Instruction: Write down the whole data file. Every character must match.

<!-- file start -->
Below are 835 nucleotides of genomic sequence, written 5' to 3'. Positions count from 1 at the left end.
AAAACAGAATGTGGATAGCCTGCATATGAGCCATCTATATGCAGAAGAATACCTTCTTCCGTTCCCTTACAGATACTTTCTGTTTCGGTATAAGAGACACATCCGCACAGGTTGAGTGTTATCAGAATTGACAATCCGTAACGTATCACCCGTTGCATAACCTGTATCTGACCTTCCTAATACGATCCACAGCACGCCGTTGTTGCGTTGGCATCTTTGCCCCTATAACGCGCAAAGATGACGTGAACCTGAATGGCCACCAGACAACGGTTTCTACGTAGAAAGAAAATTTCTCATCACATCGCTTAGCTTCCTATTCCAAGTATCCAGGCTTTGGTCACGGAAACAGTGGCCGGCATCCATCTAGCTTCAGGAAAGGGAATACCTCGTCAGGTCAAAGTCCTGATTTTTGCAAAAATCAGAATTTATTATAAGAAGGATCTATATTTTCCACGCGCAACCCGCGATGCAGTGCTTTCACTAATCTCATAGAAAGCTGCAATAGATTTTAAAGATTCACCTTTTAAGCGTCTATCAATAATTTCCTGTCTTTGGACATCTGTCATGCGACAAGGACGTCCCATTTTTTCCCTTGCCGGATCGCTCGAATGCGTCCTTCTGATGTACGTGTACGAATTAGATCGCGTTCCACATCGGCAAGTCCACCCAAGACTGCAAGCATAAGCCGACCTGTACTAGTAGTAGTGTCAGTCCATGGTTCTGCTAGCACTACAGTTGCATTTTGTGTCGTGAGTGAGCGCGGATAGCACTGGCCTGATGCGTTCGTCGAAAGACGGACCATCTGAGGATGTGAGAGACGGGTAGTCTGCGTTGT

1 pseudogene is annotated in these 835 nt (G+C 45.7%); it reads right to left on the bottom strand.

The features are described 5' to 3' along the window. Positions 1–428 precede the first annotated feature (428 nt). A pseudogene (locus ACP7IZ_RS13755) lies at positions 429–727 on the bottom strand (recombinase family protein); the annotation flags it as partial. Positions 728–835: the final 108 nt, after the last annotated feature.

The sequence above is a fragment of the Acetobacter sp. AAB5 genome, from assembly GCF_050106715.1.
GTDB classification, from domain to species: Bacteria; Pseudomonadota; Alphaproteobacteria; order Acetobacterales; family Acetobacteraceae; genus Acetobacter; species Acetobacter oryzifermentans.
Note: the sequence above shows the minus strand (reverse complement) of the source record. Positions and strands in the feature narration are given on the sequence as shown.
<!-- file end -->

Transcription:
Below are 835 nucleotides of genomic sequence, written 5' to 3'. Positions count from 1 at the left end.
AAAACAGAATGTGGATAGCCTGCATATGAGCCATCTATATGCAGAAGAATACCTTCTTCCGTTCCCTTACAGATACTTTCTGTTTCGGTATAAGAGACACATCCGCACAGGTTGAGTGTTATCAGAATTGACAATCCGTAACGTATCACCCGTTGCATAACCTGTATCTGACCTTCCTAATACGATCCACAGCACGCCGTTGTTGCGTTGGCATCTTTGCCCCTATAACGCGCAAAGATGACGTGAACCTGAATGGCCACCAGACAACGGTTTCTACGTAGAAAGAAAATTTCTCATCACATCGCTTAGCTTCCTATTCCAAGTATCCAGGCTTTGGTCACGGAAACAGTGGCCGGCATCCATCTAGCTTCAGGAAAGGGAATACCTCGTCAGGTCAAAGTCCTGATTTTTGCAAAAATCAGAATTTATTATAAGAAGGATCTATATTTTCCACGCGCAACCCGCGATGCAGTGCTTTCACTAATCTCATAGAAAGCTGCAATAGATTTTAAAGATTCACCTTTTAAGCGTCTATCAATAATTTCCTGTCTTTGGACATCTGTCATGCGACAAGGACGTCCCATTTTTTCCCTTGCCGGATCGCTCGAATGCGTCCTTCTGATGTACGTGTACGAATTAGATCGCGTTCCACATCGGCAAGTCCACCCAAGACTGCAAGCATAAGCCGACCTGTACTAGTAGTAGTGTCAGTCCATGGTTCTGCTAGCACTACAGTTGCATTTTGTGTCGTGAGTGAGCGCGGATAGCACTGGCCTGATGCGTTCGTCGAAAGACGGACCATCTGAGGATGTGAGAGACGGGTAGTCTGCGTTGT

1 pseudogene is annotated in these 835 nt (G+C 45.7%); it reads right to left on the bottom strand.

The features are described 5' to 3' along the window. Positions 1–428 precede the first annotated feature (428 nt). A pseudogene (locus ACP7IZ_RS13755) lies at positions 429–727 on the bottom strand (recombinase family protein); the annotation flags it as partial. Positions 728–835: the final 108 nt, after the last annotated feature.

The sequence above is a fragment of the Acetobacter sp. AAB5 genome, from assembly GCF_050106715.1.
GTDB classification, from domain to species: Bacteria; Pseudomonadota; Alphaproteobacteria; order Acetobacterales; family Acetobacteraceae; genus Acetobacter; species Acetobacter oryzifermentans.
Note: the sequence above shows the minus strand (reverse complement) of the source record. Positions and strands in the feature narration are given on the sequence as shown.